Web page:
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Preaching Among Heretics.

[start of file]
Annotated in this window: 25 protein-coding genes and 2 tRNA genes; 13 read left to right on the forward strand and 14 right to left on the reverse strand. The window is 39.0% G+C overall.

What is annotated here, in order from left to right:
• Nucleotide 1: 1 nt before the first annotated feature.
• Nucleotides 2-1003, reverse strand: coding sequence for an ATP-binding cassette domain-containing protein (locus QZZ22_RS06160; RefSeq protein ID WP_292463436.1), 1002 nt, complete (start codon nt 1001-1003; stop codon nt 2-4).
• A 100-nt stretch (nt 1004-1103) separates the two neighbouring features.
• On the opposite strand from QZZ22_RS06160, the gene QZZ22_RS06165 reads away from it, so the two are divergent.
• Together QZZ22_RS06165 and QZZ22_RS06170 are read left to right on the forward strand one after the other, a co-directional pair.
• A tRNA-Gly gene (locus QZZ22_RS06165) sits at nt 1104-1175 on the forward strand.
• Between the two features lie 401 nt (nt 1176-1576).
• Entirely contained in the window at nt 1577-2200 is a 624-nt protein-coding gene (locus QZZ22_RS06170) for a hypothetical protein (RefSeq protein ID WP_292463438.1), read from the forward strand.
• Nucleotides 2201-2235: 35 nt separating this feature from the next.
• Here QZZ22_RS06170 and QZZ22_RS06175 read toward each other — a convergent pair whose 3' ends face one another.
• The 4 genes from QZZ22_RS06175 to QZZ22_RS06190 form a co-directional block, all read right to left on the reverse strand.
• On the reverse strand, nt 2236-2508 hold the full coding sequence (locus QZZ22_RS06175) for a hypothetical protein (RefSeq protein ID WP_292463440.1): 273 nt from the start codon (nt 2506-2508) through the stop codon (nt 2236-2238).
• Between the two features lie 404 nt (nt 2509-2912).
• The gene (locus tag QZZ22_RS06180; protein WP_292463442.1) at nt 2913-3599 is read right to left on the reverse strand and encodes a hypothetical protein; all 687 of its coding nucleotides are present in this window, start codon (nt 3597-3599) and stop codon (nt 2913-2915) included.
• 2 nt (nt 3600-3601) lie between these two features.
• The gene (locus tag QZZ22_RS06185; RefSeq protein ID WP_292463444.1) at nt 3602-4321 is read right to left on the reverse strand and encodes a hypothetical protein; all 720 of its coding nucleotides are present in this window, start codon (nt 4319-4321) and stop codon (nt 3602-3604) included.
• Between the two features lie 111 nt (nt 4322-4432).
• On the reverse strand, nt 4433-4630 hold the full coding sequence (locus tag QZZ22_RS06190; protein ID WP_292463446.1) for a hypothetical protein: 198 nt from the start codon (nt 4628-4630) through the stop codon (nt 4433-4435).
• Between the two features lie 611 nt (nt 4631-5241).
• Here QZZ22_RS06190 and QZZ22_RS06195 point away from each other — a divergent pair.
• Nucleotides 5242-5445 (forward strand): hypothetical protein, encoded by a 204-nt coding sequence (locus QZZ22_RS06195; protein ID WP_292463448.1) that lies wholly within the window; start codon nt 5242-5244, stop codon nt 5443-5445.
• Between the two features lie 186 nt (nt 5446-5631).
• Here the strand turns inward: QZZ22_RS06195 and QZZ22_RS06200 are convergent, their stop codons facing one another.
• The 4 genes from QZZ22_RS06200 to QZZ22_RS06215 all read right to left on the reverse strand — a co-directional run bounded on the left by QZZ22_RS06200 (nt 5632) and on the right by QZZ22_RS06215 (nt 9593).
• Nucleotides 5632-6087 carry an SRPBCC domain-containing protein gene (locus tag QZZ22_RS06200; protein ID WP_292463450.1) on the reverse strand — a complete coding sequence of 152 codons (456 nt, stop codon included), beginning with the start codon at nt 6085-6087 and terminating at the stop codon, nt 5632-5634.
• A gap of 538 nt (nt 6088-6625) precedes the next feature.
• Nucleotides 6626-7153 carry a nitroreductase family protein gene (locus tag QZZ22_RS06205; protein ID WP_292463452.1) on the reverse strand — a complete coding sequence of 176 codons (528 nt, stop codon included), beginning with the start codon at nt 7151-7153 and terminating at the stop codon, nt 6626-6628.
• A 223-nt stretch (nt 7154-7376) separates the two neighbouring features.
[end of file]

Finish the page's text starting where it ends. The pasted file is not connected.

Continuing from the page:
The Dominican Order of Friars was founded by an Augustinian canon named Domingo (Dominic) de Guzman from the cathedral at Osma in Spain. Dominic left his duties at the cathedral when he developed an interest in doing missionary preaching among the heretical Cathars in Languedoc. During 1203, while traveling through Toulouse in the southeastern part of France with his companion Diego Acevedo, the bishop of Osma, Dominic first encountered the Cathars. Upon their return, the two clerics petitioned Rome for a commission to preach. It was Diego's idea that conversion might be accomplished by competing with the Cathar Perfects, living an austere apostolic life of self-denial with no concern for material goods. Depending upon others for their daily bread, they were able to move about the countryside freely, preaching and interacting with the Cathars. This plan met with some success. In 1207, Dominic and Diego established a nunnery for converted Cathar women at Prouille. During that year, Diego died and it was left up to Dominic to carry on the mission. With the help of Peter Seila, a wealthy benefactor from Toulouse, houses were donated for the work, and Dominic was given charge of a group of diocesan preachers to address the Cathar heresy. Dominic and his ministers went on foot to preach the word of God in evangelical poverty, living according to the Augustinian Rule and the usages of Prémontré. The preachers recited divine offices, had a daily chapter of faults (a community meeting to confess their failings or have their imperfections pointed out), and followed the penitential directives of the Premonstratensians. In 1217 Pope Honorius gave official confirmation to the Order of Friars Preachers (fratres praedicatores), a name suggested by Honorius himself, but around the time of Dominic's death, the order began to be referred to more affectionately as the Dominicans. Later that year, preaching associates were sent to Paris, Bologna, Rome, and Madrid to study, preach, and found houses. They adopted a mendicant lifestyle (that is, they lived by begging) and did not own material possessions; they began to work among the urban poor. General Chapters (an assembly of all the heads of houses) were called during 1220 and 1221 in order to give some direction to the new movement. A Master General of the order was chosen for life to oversee the geographic provinces, which were each supervised by a provincial prior; individual houses also had their own local priors. Since Dominic had hoped that new recruits would receive solid theological education, headquarters were established in the great university towns of Bologna and Paris. When Dominic died in 1221, his successor Jordan of Saxony, began to target these university areas, seeking young educated recruits. By 1230 there were over fifty Dominican houses and twelve provinces, some as far away as Poland, Denmark, England, Hungary, and the Holy Land.